Apitolisib Less Effective Than Everolimus for mRCC

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Apitolisib was less effective than everolimus in patients with metastatic renal cell carcinoma.
Apitolisib was less effective than everolimus in patients with metastatic renal cell carcinoma.

Apitolisib, a dual inhibitor of PI3K and mammalian target of rapamycin (mTOR), was less effective than everolimus, an mTOR inhibitor, in patients with metastatic renal cell carcinoma (mRCC), a study published in the Journal of Clinical Oncology has shown.1

For the open-label, phase 2 study, researchers enrolled 85 patients with clear cell mRCC who progressed on or after a vascular endothelial growth factor (VEGF) inhibitor, such as sorafenib, sunitinib, or pazopanib. Participants were randomly assigned to receive apitolisib 40 mg orally once daily or everolimus 10 mg orally once daily.

Results showed that median progression-free survival was 3.7 months with apitolisib compared with 6.1 months with everolimus (HR, 2.12; 95% CI, 1.23 - 3.63; P < .01), suggesting that risk of progression or death is more than twice as likely with apitolisib as with everolimus. Further, subgroup analyses demonstrated that apitolisib was less effective in every stratification subgroup.

Researchers found that median overall survival was 16.5 months with apitolisib vs 22.8 months with everolimus (HR, 1.77; 95% CI, 0.97 - 3.24; P = .06). Overall survival was not significantly different between the 2 groups, but researchers observed a trend toward everolimus. Objective response rate was 7.1% and 11.6% for apitolisib and everolimus, respectively.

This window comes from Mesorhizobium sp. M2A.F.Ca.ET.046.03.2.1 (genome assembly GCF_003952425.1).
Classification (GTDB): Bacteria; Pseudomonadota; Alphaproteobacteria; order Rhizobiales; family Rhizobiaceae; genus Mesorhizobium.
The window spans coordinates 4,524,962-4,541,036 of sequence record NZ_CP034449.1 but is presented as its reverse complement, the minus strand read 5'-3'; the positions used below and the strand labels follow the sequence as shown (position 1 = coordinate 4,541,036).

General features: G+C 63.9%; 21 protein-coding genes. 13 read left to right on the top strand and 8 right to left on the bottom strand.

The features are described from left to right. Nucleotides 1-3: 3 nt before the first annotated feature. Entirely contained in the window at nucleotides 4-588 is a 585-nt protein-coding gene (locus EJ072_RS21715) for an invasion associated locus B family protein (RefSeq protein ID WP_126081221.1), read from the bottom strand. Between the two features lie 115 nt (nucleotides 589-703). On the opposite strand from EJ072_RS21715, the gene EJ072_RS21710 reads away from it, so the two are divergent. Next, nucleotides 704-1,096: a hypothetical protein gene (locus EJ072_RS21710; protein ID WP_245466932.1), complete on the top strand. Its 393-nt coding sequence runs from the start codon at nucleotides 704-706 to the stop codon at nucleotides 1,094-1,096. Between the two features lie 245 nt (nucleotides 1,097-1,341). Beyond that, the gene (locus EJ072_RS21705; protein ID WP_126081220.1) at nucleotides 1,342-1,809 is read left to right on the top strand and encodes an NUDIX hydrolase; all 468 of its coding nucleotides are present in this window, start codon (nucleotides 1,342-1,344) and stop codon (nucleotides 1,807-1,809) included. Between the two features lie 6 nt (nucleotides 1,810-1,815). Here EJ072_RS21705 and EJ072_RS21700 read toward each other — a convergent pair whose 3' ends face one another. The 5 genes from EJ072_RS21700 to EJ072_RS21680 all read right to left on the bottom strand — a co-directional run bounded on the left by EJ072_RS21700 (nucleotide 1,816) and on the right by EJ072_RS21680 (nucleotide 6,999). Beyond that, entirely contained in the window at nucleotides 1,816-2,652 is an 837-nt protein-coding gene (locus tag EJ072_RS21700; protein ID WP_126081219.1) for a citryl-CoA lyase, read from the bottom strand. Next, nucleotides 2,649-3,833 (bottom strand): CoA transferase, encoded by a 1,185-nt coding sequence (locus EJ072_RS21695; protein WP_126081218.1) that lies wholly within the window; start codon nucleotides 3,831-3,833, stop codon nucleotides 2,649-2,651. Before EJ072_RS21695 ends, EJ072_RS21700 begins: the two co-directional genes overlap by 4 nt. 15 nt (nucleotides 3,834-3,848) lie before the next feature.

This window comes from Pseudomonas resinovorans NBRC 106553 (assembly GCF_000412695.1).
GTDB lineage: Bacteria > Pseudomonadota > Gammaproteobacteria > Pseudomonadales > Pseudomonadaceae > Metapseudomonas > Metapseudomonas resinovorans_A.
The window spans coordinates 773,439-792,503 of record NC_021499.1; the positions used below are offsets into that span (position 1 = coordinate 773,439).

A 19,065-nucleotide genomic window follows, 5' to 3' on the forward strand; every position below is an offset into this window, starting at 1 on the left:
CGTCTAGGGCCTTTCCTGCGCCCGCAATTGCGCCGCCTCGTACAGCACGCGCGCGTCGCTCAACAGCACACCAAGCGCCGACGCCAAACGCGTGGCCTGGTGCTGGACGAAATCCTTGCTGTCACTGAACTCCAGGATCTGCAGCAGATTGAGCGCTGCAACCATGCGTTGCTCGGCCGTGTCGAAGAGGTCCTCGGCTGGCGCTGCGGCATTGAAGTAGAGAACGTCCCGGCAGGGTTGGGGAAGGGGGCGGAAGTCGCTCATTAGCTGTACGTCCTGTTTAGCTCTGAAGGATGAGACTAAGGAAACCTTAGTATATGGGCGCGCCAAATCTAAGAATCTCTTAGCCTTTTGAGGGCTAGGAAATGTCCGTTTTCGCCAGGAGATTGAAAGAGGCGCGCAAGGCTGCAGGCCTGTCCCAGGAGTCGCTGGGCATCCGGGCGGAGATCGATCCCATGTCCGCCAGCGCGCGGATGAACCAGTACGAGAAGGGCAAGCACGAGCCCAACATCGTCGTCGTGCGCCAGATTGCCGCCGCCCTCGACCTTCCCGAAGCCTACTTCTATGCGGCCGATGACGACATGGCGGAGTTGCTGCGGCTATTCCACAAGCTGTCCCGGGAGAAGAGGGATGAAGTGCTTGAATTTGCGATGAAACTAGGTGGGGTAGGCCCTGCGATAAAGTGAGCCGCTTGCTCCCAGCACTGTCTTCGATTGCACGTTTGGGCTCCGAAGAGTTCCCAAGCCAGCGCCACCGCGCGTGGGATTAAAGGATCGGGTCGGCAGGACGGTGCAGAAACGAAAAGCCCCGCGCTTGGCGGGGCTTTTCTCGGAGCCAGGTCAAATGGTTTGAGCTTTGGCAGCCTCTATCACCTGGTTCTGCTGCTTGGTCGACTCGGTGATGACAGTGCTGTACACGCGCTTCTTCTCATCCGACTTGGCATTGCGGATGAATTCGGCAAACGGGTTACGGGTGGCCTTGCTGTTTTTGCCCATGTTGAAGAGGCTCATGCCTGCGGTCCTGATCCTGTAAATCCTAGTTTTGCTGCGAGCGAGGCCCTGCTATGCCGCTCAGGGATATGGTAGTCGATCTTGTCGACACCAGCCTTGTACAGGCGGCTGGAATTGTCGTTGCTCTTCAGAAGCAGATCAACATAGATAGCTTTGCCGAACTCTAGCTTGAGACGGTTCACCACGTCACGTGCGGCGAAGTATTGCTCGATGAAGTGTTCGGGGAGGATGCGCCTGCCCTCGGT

In terms of safety, apitolisib was associated with substantially more high-grade hyperglycemia and rash than everolimus. Thirty-one percent and 12% of patients in the apitolisib and everolimus groups, respectively, discontinued treatment due to grade 3 to 4 adverse events.

Researchers also conducted retrospective biomarker marker analyses, which revealed that hypoxia-inducible factor 1α protein expression was associated with improved outcome in both treatment arms. VHL mutation status was also associated with outcome in the everolimus group, but not the apitolisib arm.

RELATED: Percutaneous Ablation for Small Renal Masses Appears Safe, Effective

These findings suggest that VHL mutation and hypoxia-inducible factor 1α expression may be predictive of an mTOR inhibitor benefit; however, prospective validation is necessary.

Reference

  1. Powles T, Lackner MR, Oudard S, et al. Randomized open-label phase II trial of apitolisib (GDC-0980), a novel inhibitor of the pi3k/mammalian target of rapamycin pathway, versus everolimus in patients with metastatic renal cell carcinoma [published online ahead of print March 7, 2016]. J Clin Oncol. doi: 10.1200/JCO.2015.64.8808.

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